Senate Republicans handed former President Trump his second impeachment acquittal on Saturday, clearing him of charges that he incited the mob that attacked the Capitol on Jan. 6.
Senators voted 57-43 on whether to convict Trump of high crimes and misdemeanors for “willfully inciting violence against the Government of the United States.”
Every Democrat voted to find him “guilty,” the question technically before the Senate, and they were joined by seven GOP senators — falling short of the necessary 67 votes, or two-thirds majority, needed for conviction.
The vote comes roughly five weeks after the attack on Jan. 6, when a pro-Trump mob stormed the Capitol in an effort to stop the counting of President Biden‘s Electoral College win. The Democratic-led House moved to impeach Trump exactly one week later, with 10 Republicans supporting the effort.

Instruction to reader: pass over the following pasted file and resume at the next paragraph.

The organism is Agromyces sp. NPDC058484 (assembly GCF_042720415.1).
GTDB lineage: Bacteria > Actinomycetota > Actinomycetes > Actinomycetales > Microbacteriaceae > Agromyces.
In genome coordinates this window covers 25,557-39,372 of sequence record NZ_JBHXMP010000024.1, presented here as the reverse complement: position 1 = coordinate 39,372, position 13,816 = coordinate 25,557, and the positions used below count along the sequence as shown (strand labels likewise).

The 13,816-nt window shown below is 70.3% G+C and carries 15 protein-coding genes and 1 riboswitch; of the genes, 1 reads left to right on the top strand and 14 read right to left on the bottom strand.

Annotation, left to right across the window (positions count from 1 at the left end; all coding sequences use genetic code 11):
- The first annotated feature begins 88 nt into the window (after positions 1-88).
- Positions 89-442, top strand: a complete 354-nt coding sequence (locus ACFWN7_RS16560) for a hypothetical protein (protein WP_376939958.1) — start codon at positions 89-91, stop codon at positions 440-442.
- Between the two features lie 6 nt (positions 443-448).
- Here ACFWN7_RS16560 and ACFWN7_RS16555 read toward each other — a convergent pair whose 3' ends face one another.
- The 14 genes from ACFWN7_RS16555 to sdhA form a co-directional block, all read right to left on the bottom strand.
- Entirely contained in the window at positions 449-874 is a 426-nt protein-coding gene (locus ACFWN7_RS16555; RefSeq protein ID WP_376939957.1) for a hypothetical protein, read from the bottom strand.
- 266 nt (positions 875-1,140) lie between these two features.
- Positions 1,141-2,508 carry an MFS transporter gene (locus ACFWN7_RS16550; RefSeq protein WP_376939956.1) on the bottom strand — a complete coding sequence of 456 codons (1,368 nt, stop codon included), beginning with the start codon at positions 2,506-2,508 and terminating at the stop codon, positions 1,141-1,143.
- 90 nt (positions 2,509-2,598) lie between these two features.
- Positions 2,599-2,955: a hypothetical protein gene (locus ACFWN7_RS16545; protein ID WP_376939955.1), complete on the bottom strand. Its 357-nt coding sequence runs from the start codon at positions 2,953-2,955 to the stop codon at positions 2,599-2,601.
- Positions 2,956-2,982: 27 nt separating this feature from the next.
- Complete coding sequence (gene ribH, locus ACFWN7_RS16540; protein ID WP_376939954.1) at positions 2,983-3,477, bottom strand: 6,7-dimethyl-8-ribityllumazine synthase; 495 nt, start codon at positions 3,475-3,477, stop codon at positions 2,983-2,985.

The Senate trial, Trump’s second in roughly a year, was filled with historic markers: Trump is the only president to go through the process twice and the first to face a trial after he left office. Unlike previous trials, Sen. Patrick Leahy (D-Vt.), the president pro tempore of the Senate — and not the chief justice of the Supreme Court — presided.
But the outcome was forecast for weeks as a growing number of GOP senators embraced the argument that it was unconstitutional to convict a president after he has been removed from office by voters.
The Senate had previously held two votes on whether the trial was constitutional, with 45 and subsequently 44 Republicans arguing it was not. The votes underscored how few GOP senators were open to convicting Trump even as the party raged against him following the Jan. 6 attack on the Capitol.